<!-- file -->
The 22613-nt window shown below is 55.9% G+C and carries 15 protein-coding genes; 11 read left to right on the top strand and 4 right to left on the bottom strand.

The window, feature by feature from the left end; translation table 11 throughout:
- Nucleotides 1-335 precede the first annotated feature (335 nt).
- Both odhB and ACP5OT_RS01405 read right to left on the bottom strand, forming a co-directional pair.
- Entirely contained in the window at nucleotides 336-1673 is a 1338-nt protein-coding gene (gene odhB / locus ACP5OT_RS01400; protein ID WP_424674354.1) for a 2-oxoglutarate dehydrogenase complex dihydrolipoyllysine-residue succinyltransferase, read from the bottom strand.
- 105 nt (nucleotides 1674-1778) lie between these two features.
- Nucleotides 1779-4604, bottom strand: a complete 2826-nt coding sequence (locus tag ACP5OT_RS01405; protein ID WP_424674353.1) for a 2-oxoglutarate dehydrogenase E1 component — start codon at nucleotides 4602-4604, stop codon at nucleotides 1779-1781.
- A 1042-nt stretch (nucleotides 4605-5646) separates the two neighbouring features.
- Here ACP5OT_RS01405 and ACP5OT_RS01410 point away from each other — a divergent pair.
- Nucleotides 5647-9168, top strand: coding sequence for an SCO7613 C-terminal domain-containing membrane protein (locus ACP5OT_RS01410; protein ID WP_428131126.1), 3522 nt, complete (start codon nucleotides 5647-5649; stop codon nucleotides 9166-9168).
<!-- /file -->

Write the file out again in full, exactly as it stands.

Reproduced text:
The 22613-nt window shown below is 55.9% G+C and carries 15 protein-coding genes; 11 read left to right on the top strand and 4 right to left on the bottom strand.

The window, feature by feature from the left end; translation table 11 throughout:
- Nucleotides 1-335 precede the first annotated feature (335 nt).
- Both odhB and ACP5OT_RS01405 read right to left on the bottom strand, forming a co-directional pair.
- Entirely contained in the window at nucleotides 336-1673 is a 1338-nt protein-coding gene (gene odhB / locus ACP5OT_RS01400; protein ID WP_424674354.1) for a 2-oxoglutarate dehydrogenase complex dihydrolipoyllysine-residue succinyltransferase, read from the bottom strand.
- 105 nt (nucleotides 1674-1778) lie between these two features.
- Nucleotides 1779-4604, bottom strand: a complete 2826-nt coding sequence (locus tag ACP5OT_RS01405; protein ID WP_424674353.1) for a 2-oxoglutarate dehydrogenase E1 component — start codon at nucleotides 4602-4604, stop codon at nucleotides 1779-1781.
- A 1042-nt stretch (nucleotides 4605-5646) separates the two neighbouring features.
- Here ACP5OT_RS01405 and ACP5OT_RS01410 point away from each other — a divergent pair.
- Nucleotides 5647-9168, top strand: coding sequence for an SCO7613 C-terminal domain-containing membrane protein (locus ACP5OT_RS01410; protein ID WP_428131126.1), 3522 nt, complete (start codon nucleotides 5647-5649; stop codon nucleotides 9166-9168).